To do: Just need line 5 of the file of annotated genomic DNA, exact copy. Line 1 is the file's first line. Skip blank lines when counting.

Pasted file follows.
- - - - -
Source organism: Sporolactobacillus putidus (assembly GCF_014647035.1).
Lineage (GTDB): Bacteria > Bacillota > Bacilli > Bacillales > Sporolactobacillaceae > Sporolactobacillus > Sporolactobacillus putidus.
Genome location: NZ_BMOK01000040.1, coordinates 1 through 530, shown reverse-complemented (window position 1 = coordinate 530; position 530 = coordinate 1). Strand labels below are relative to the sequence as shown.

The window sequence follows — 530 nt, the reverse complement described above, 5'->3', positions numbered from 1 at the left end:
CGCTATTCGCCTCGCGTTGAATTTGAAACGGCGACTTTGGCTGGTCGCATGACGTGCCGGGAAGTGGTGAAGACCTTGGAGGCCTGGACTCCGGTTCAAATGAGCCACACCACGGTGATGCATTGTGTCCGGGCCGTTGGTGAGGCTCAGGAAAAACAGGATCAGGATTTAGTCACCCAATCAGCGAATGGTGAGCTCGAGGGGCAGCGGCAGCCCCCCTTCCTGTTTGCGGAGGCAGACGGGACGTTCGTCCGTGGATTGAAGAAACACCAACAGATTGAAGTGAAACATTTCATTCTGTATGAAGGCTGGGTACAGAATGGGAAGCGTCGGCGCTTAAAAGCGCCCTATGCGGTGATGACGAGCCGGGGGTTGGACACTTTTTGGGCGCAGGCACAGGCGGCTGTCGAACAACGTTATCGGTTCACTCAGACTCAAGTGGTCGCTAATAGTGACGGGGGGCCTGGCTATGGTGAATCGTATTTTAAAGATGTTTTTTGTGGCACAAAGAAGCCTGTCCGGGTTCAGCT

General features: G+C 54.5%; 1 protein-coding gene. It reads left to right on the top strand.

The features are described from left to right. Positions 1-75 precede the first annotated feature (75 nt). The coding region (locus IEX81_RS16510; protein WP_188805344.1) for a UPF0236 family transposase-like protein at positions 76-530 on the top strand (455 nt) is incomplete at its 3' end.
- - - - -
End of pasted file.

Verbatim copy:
CGCTATTCGCCTCGCGTTGAATTTGAAACGGCGACTTTGGCTGGTCGCATGACGTGCCGGGAAGTGGTGAAGACCTTGGAGGCCTGGACTCCGGTTCAAATGAGCCACACCACGGTGATGCATTGTGTCCGGGCCGTTGGTGAGGCTCAGGAAAAACAGGATCAGGATTTAGTCACCCAATCAGCGAATGGTGAGCTCGAGGGGCAGCGGCAGCCCCCCTTCCTGTTTGCGGAGGCAGACGGGACGTTCGTCCGTGGATTGAAGAAACACCAACAGATTGAAGTGAAACATTTCATTCTGTATGAAGGCTGGGTACAGAATGGGAAGCGTCGGCGCTTAAAAGCGCCCTATGCGGTGATGACGAGCCGGGGGTTGGACACTTTTTGGGCGCAGGCACAGGCGGCTGTCGAACAACGTTATCGGTTCACTCAGACTCAAGTGGTCGCTAATAGTGACGGGGGGCCTGGCTATGGTGAATCGTATTTTAAAGATGTTTTTTGTGGCACAAAGAAGCCTGTCCGGGTTCAGCT